The National Catholic Review
As if religion did not have enough problems, Sam Harris in The End of Faith condemns the three great Abrahamic religions as the cause of violence and war in the world. A little shocking and indeed offensive to people who try to get through life’s daily trials in a moral and faith-filled way, The End of Faith is nonetheless an interesting book that attempts to address today’s discontinuities between religion and politics.

The author’s compelling prose puts the kibosh on religious belief and its penchant for getting in the way of facts and reason. Faith leaves otherwise well-intentioned people incapable of thinking rationally about many of their deepest concerns; at worst it is a continuous source of human violence. In his view, Judaism, Christianity and Islam have led people to war and terrorism.

Harris, a doctoral candidate in neuroscience at Stanford University, condemns, for example, those who believe in the afterlife, because they claim to be the only ones who will enter the Kingdom of God. This belief omits those outside the faith from being saved on Judgment Day. So, the logic goes, why respect or tolerate people of other faiths who are deemed inhuman?

Give people divergent, irreconcilable, and untestable notions about what happens after death, and then oblige them to live together with limited resources. The result is just what we see: an unending cycle of murder and cease-fire. Add weapons of mass destruction to this diabolical clockwork, and you have found a recipe for the fall of civilization.

Harris is leery of people with strong, faith-filled convictions. They tend to disrespect evidence and rational argumentthe hallmarks of peaceful cooperation and collaboration in a civil societyand they are unwilling to modify their beliefs by the introduction of new facts. Openness, he says, is the antidote to faith, which can secure the world for all of us.

The author’s premise is that the brain is tuned to deliver the vision of the world that you are having at this moment. In other words, one’s beliefs are linked to one’s actions, and this is what leads some people of faith to violence. For instance, the hijackers of Sept. 11, 2001, believed their martyrdom would lead them to paradise. At the same time, 44 percent of Americans believe that within the next 50 years Jesus will come and that the war in Iraq will lead us to Armageddon. Zionist Jews believe that God promised them the land of Israel and so they justifiably drove out the Palestinians who were living there.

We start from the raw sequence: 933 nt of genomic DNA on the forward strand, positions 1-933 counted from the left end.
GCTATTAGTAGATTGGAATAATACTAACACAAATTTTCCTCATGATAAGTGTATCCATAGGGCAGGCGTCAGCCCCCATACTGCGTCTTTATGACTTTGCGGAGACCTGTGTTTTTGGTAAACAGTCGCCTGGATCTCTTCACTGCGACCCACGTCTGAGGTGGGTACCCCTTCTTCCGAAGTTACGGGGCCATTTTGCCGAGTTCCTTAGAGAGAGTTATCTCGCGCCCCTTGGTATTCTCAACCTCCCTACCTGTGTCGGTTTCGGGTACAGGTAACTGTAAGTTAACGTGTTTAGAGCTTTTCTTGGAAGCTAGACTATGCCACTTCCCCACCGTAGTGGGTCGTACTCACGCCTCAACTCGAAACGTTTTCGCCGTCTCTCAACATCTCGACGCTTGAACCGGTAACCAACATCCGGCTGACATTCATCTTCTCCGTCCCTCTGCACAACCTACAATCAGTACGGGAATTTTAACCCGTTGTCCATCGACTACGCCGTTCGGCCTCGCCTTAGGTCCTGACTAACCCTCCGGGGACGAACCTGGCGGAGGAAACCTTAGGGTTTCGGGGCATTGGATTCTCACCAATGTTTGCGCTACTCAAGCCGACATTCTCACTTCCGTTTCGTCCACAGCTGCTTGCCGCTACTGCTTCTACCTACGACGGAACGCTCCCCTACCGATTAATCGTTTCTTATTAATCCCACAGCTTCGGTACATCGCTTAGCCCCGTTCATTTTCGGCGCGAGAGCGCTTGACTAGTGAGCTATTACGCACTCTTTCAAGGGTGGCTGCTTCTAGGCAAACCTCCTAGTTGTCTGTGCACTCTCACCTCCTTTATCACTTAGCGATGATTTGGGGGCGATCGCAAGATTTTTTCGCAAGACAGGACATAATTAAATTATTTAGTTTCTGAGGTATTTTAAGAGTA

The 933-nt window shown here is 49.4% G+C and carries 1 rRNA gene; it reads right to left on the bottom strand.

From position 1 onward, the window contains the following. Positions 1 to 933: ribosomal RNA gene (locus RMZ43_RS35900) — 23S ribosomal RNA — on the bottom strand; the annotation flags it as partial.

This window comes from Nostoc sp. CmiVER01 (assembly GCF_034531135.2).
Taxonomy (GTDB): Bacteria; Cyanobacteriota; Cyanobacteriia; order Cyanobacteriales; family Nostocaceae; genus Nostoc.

Beliefs like these come from literal interpretations of religion’s holy books, which Harris points out were written by

sand-strewn men and women who thought the earth was flat and for whom a wheelbarrow would have been a breathtaking example of emerging technology. To rely on such a document as the basis for our worldviewis to repudiate 2,000 years of civilizing insights that the human mind has only just begun to inscribe upon itself through secular politics and scientific culture.

This is a little disheartening for those of us who believe in God’s love and enduring revelations to his people. But it brings readers to a basic, two-part question for our time: What constitutes a civil society, and how can we achieve it? Harris’s answer to the first part is to identify ourselves as human beings, not members of religious tribes that demand faith-filled loyalties to a vengeful God. His answer to the second is that we commit ourselves to a critique of all ideas, without risking the retribution of censorship or violence. The only angels we need invoke are those of our better nature: reason, honesty, and love. The only demons we must fear are those that lurk inside every human mind: ignorance, hatred, greed, and faith, which is surely the devil’s masterpiece.

Most puzzling is Harris’s attitude toward religious moderates. He puts down those who allow people to believe whatever they want about God. This sort of tolerance, he says, is one of the principal forces driving us toward the abyss. It is quite surprising that he would see an act of tolerance as a negative. Meanwhile, he relies on moderate Muslims as the key to turning the small group of violent jihadists away from their sociopathic behavior: Unless the world’s Muslims can find some way of expunging a theology that is fast turning their religion into a cult of death, we will ultimately face the same perversely destructive behavior throughout much of the world.

Despite his acerbic treatise against religious belief and his preferences for modernist thought, Harris does not suggest that we live should by reason alone. Spirituality and reason together are essential components for good living that make possible such things as love, compassion, ecstasy and awe. Nothing is more sacred than the facts, he says, and the litmus test for reasonableness should beto know how the world is, whether in physical or spiritual terms.

Most interesting is Harris’s own belief about the purpose of life, and he resorts to what Kant and Jesus suggested long ago: To treat others ethically is to act out of concern for their happiness and suffering. Here, perhaps, is one point on which believers and modernists can come together to resolve the fight between religion and politics. But, contrary to Harris, it will take faith and hope to get us there.

Olga Bonfiglio, a professor of education at Kalamazoo College, Mich., has just published a book about the peace movement entitled Heroes of a Different Stripe: How One Town Responded to the War in Iraq.